Women with an inherited BRCA1 or BRCA2 mutation may have an impaired ability to repair chemotherapy-induced damage as a result of a state of haploinsufficiency and may experience greater treatment-related toxicity. The objective of this study was to compare the hematologic adverse effect profiles associated with platinum-based chemotherapy in ovarian cancer patients with and without germline BRCA mutations.Methods
We conducted a retrospective analysis of patients treated for high-grade serous ovarian cancer at Princess Margaret Cancer Center, Toronto, Ontario between January 2000 and December 2015. We included only women with known BRCA mutation status and who received first-line platinum-based chemotherapy. We compared 3 primary measures of myelosuppression (ie, hemoglobin levels, platelet counts, and neutrophil counts) before each cycle of chemotherapy in patients with and without a BRCA mutation.Results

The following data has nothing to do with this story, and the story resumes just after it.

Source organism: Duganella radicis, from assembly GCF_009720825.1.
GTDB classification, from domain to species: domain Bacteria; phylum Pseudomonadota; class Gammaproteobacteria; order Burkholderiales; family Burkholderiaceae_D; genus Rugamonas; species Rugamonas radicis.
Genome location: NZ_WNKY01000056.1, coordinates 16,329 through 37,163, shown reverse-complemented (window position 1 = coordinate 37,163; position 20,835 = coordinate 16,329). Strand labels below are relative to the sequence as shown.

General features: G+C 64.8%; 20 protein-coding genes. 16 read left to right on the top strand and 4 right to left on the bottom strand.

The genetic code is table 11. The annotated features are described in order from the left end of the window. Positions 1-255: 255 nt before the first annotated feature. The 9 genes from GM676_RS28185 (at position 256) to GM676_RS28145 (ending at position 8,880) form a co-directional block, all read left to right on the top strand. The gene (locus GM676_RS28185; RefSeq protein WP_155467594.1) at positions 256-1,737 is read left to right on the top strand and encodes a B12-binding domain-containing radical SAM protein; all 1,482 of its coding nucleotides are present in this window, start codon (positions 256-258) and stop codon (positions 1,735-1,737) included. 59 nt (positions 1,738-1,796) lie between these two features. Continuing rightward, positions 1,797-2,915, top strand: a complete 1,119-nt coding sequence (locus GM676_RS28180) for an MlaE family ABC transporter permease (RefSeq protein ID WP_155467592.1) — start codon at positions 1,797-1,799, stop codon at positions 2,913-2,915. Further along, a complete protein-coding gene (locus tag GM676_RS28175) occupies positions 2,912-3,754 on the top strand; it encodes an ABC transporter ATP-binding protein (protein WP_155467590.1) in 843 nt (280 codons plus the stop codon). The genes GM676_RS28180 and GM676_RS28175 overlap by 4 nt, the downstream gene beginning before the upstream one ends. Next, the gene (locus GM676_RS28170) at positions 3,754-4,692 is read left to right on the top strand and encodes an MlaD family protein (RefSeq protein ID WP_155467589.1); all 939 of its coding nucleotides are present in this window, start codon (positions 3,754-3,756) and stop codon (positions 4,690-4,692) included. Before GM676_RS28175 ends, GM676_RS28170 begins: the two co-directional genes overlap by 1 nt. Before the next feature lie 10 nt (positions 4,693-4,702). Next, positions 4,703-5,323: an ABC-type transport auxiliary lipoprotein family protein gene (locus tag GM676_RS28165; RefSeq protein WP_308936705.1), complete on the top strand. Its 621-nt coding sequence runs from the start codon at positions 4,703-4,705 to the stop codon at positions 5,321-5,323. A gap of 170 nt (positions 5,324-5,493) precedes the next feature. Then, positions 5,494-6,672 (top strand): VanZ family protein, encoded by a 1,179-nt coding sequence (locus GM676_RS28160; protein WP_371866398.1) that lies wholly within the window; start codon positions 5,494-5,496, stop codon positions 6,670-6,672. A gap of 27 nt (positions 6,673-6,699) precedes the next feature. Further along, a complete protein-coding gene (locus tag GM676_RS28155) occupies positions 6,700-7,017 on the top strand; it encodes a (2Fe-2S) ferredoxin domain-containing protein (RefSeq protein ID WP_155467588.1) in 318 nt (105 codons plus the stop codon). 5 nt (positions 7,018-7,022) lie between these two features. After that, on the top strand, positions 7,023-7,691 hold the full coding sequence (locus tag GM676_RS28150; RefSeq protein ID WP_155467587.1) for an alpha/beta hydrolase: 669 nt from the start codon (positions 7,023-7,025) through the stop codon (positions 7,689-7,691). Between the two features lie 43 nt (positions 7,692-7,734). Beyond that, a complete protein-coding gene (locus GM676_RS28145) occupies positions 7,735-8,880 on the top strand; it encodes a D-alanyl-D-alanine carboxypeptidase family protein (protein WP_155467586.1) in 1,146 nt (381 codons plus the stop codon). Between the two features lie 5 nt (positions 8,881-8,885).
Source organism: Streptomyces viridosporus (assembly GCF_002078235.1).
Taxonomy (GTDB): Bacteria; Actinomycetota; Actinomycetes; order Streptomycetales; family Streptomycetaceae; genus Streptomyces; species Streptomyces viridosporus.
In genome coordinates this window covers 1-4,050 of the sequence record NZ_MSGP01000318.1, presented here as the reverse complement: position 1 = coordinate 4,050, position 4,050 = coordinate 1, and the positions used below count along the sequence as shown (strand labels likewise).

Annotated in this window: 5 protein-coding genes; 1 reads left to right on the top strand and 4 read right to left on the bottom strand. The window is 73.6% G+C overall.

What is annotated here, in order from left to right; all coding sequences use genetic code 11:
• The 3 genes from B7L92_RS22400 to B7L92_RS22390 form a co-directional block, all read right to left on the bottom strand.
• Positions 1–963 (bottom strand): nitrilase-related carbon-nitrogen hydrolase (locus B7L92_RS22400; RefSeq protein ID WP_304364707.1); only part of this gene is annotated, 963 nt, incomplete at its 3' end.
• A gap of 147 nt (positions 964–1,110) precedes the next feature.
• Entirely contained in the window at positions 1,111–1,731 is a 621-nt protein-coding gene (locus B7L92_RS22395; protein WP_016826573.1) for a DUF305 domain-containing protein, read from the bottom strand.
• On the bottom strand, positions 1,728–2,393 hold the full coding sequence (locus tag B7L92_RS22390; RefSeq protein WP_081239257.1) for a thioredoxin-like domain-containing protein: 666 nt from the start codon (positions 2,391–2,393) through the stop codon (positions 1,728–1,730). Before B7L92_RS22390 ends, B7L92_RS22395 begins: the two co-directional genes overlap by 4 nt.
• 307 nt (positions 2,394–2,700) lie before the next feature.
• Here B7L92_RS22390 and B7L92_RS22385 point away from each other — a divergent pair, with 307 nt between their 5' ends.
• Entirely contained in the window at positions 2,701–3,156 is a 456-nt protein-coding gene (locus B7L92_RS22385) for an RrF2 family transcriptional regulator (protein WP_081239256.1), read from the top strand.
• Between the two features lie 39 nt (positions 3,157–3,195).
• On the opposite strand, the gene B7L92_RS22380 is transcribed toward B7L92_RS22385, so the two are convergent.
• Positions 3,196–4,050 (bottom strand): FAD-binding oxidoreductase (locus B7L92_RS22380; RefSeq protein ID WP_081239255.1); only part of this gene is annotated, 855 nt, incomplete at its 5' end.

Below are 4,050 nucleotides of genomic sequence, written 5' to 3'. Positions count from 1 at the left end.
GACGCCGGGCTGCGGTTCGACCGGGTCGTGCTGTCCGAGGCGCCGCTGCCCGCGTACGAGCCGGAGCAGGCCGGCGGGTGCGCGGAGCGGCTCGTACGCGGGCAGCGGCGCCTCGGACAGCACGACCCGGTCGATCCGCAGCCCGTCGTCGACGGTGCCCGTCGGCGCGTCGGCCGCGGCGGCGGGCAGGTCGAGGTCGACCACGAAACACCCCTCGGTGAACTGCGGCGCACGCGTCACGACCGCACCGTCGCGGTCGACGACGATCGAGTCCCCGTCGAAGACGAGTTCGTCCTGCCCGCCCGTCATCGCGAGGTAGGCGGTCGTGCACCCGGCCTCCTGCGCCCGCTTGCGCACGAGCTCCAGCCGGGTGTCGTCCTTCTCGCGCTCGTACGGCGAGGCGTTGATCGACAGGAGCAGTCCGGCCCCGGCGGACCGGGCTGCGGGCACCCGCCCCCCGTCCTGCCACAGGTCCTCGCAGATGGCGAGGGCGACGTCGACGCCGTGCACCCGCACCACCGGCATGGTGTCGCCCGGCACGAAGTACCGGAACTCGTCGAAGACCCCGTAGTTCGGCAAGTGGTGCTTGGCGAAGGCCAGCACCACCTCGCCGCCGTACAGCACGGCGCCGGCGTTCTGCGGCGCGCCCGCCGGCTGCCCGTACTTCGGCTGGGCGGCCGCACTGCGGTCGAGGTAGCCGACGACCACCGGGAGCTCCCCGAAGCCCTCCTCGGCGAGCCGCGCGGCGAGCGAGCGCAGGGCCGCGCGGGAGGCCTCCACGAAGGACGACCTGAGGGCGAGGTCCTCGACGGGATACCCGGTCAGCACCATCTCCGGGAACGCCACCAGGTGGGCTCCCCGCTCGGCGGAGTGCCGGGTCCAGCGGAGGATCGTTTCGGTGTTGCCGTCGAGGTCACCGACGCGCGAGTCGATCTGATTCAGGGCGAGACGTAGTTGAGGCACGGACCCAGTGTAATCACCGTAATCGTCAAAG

We included 130 BRCA mutation carriers and 302 noncarriers who met the eligibility criteria. There were no significant differences in baseline hemoglobin levels, neutrophil counts, or platelet counts between the groups (P ≥ 0.31). We found no significant difference in 3 measures of hematologic toxicity (ie, neutropenia, anemia, or thrombocytopenia) based on BRCA mutation status across all chemotherapy cycles (P ≥ 0.06). Although BRCA mutation carriers were more likely to experience an absolute neutrophil count below 1.0 × 109/L than noncarriers (P = 0.02), this did not translate to an increased frequency of dose reduction or dose delay.Discussion
Among women with ovarian cancer, hematologic toxicity does not appear to be more frequent in BRCA mutation carriers than in noncarriers. This is reassuring for clinicians treating ovarian cancer patients with respect to dosing regimens. These findings do not support the hypothesis that a haploinsufficiency phenotype exists with respect to the repair of chemotherapy-induced double-strand DNA breaks in this high-risk population.